More and more Australians are making an effort to reduce their energy bills, but many of us still struggle. We all know we could save power by switching off lights and installing energy-efficient appliances, but have you ever considered just how much energy your hot water system is using? In fact, around 25% of the average household’s energy consumption is attributable to water heating, costing households hundreds of dollars every year.
There are plenty of ‘efficient’ hot water systems on the market that promise bill savings, however, none are as cheap to run as solar hot water systems. So, what are solar hot water systems? What do they cost to purchase and run, and how much can you save? Canstar Blue answers these questions and more in this article.
What is a solar hot water system?
Solar hot water systems utilise energy from the sun to heat water for your home. Solar hot water systems are capable of providing anywhere from 40 to 90 per cent of your home’s hot water needs and are particularly effective in warm climates. However, since you can’t always count on the sun to shine, most solar hot water systems come with electric or gas boosters to ensure your home has enough hot water.
Types of solar hot water systems
There are three main types of solar hot water system – flat-plate collectors, evacuated tube collectors and heat pump systems.
- Flat-plate collectors: This system uses a large solar panel–like collector to catch the sun’s rays and transfer the heat to an insulated hot water tank. Flat-plate collectors tend to be the more affordable solar hot water option, however, they are not terribly effective in cooler climates. There are two variants of these systems – roof mounted – where the tank is connected to the collector on the roof, and split – where the panel is installed on the roof while the tank is on the ground.
- Evacuated tube collectors: These work similarly to flat-plate collector hot water systems. The difference is that this model collects sunlight using a series of glass tubes that have a vacuum seal. This allows for the efficient transferral of solar energy. As such, evacuated tube collector hot water systems are widely considered to be the most effective, however they are also the most expensive.
- Heat Pump systems: Unlike the other solar hot water systems which collect sunlight, heat pump solar systems draw solar heat from the air and use this to heat water. Heat pump solar systems do use some electricity to pump in hot air, but this is a fairly negligible amount.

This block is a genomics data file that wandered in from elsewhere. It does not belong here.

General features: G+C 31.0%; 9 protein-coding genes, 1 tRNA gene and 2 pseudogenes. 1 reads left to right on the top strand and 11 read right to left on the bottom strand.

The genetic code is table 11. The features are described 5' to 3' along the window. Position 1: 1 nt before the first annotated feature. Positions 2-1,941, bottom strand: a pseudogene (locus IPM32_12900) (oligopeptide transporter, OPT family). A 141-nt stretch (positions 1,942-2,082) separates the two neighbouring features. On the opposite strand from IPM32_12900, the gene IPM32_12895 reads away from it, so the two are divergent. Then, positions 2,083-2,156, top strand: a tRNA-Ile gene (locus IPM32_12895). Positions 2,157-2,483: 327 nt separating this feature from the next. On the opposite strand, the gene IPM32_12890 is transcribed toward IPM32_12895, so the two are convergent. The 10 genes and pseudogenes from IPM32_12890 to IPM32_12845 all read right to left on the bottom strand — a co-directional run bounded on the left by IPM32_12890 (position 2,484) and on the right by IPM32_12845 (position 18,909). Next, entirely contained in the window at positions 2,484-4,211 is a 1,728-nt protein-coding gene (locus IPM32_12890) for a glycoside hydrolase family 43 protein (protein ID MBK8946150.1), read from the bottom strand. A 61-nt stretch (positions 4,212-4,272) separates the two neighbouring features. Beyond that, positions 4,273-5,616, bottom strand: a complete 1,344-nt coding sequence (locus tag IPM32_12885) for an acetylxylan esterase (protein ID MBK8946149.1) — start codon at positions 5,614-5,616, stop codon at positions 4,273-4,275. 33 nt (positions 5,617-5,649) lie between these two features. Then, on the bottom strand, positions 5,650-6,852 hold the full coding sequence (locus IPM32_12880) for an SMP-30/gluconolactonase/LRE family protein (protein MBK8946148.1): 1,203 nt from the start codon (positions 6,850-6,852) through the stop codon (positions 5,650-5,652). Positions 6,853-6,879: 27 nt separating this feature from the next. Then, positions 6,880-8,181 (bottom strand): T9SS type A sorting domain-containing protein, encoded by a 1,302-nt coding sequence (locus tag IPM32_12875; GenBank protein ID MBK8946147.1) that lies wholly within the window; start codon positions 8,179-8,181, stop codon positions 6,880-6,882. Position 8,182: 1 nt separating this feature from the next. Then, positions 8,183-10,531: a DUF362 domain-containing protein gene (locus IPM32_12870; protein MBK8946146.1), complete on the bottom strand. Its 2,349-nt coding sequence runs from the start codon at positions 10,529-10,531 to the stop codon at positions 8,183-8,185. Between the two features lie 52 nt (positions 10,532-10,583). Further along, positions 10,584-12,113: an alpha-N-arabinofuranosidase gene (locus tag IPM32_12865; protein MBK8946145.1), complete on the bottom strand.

Solar hot water system purchase costs
A solar hot water system costs between $3,000 and $7,000 fully installed. Prices vary depending on the type of system:
- Flat plate collectors: Prices start at $3,000 and usually don’t exceed $4,500.
- Evacuated tub collectors: Prices are usually upwards of $6,000.
- Heat pumps: These are comparatively affordable, costing between $3,000 and $4,000.
In addition, solar hot water systems with gas boosters can cost around $500 to $1,000 more compared with their electric-booster counterparts. Further, split systems are more expensive than roof-mounted hot water storage tanks.
For comparison, non-solar hot water systems generally cost anything from $300 to $2,000.
- Electric storage: $500 – $1,000
- Gas storage: $700 – $1,800
- Electric instantaneous: $500 – $1,400
- Gas instantaneous: $300 – $2,000
Solar hot water system running costs
While solar hot water systems are expensive to purchase, they are much cheaper to run than gas or electric storage hot water systems. The exact amount it costs to run a hot water system varies wildly depending on your location, climate and energy tariff. With that said, an average household with a solar hot water system and moderate weather should see at least a 50%-75% reduction in their water heating bill compared to a storage hot water system.
Electric storage vs solar hot water case study:
A typical Australian household with an electric storage hot water system consumes 20kWh of electricity each day. About a quarter of this daily consumption (5kWh) is attributable to water heating. The below costs illustrate the expected annual cost of an electric storage hot water system versus a solar hot water system with electric boosters. The calculations also assume a controlled load tariff with a usage rate of 19c/kWh. The ‘sunny’ calculation assumes that solar meets 75% of a household’s hot water needs every day for one year, while the ‘cloudy’ calculation assumes solar only meets 50% of the household’s needs.
Annual hot water electricity consumption:
|Electric storage||Solar hot water system (Sunny)||Solar hot water system (Cloudy)|
*Prices are illustrative only and may not be reflective your home’s electricity usage.
You can see in our example that an average household could save hundreds of dollars every year with solar hot water, and depending on your water usage habits and the climate, you could stand to save even more. Remember than hot water systems are quite hardy and often come with long warranty periods, so there’s plenty of time to make a return on your investment.
Is solar hot water right for me?
If you live in a warm and dry area, then installing solar hot water should be a no-brainer – while solar is more expensive upfront, the energy savings should see you make your money back in no time. However, the decision to install solar hot water is a little trickier for those in some of the colder areas in Australia’s southern states.
Most households in cooler climates should still be able to make their money back over the long-term with a solar hot water system, but if you’re on the fence about it, then you should get a personalised quote to ensure that you’re making the best choice for your budget.